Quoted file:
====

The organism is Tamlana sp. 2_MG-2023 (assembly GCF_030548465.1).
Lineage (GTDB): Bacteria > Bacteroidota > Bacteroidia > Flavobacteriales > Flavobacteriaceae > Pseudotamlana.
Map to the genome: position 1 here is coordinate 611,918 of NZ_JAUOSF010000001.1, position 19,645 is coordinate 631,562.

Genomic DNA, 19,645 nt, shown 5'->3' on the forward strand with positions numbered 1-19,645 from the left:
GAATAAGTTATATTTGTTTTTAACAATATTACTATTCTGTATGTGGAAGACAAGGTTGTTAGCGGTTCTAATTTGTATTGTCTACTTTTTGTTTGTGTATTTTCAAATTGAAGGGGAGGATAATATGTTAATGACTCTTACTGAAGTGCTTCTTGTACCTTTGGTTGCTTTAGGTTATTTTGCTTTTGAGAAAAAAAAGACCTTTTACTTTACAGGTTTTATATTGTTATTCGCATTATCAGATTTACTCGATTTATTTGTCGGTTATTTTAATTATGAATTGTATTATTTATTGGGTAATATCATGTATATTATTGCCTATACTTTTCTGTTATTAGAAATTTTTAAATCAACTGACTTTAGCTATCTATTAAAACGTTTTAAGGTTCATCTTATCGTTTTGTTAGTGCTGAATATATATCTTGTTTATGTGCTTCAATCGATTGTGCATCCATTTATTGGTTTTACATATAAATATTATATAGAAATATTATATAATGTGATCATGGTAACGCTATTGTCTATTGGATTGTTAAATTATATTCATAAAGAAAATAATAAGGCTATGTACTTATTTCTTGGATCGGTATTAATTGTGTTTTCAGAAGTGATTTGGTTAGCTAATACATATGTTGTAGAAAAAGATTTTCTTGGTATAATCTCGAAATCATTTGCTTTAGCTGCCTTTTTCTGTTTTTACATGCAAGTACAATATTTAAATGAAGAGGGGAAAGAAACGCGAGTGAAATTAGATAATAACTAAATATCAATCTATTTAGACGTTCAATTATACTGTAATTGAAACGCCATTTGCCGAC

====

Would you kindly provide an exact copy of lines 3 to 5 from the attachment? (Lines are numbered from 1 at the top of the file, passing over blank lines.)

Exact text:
Map to the genome: position 1 here is coordinate 611,918 of NZ_JAUOSF010000001.1, position 19,645 is coordinate 631,562.

Genomic DNA, 19,645 nt, shown 5'->3' on the forward strand with positions numbered 1-19,645 from the left:
GAATAAGTTATATTTGTTTTTAACAATATTACTATTCTGTATGTGGAAGACAAGGTTGTTAGCGGTTCTAATTTGTATTGTCTACTTTTTGTTTGTGTATTTTCAAATTGAAGGGGAGGATAATATGTTAATGACTCTTACTGAAGTGCTTCTTGTACCTTTGGTTGCTTTAGGTTATTTTGCTTTTGAGAAAAAAAAGACCTTTTACTTTACAGGTTTTATATTGTTATTCGCATTATCAGATTTACTCGATTTATTTGTCGGTTATTTTAATTATGAATTGTATTATTTATTGGGTAATATCATGTATATTATTGCCTATACTTTTCTGTTATTAGAAATTTTTAAATCAACTGACTTTAGCTATCTATTAAAACGTTTTAAGGTTCATCTTATCGTTTTGTTAGTGCTGAATATATATCTTGTTTATGTGCTTCAATCGATTGTGCATCCATTTATTGGTTTTACATATAAATATTATATAGAAATATTATATAATGTGATCATGGTAACGCTATTGTCTATTGGATTGTTAAATTATATTCATAAAGAAAATAATAAGGCTATGTACTTATTTCTTGGATCGGTATTAATTGTGTTTTCAGAAGTGATTTGGTTAGCTAATACATATGTTGTAGAAAAAGATTTTCTTGGTATAATCTCGAAATCATTTGCTTTAGCTGCCTTTTTCTGTTTTTACATGCAAGTACAATATTTAAATGAAGAGGGGAAAGAAACGCGAGTGAAATTAGATAATAACTAAATATCAATCTATTTAGACGTTCAATTATACTGTAATTGAAACGCCATTTGCCGAC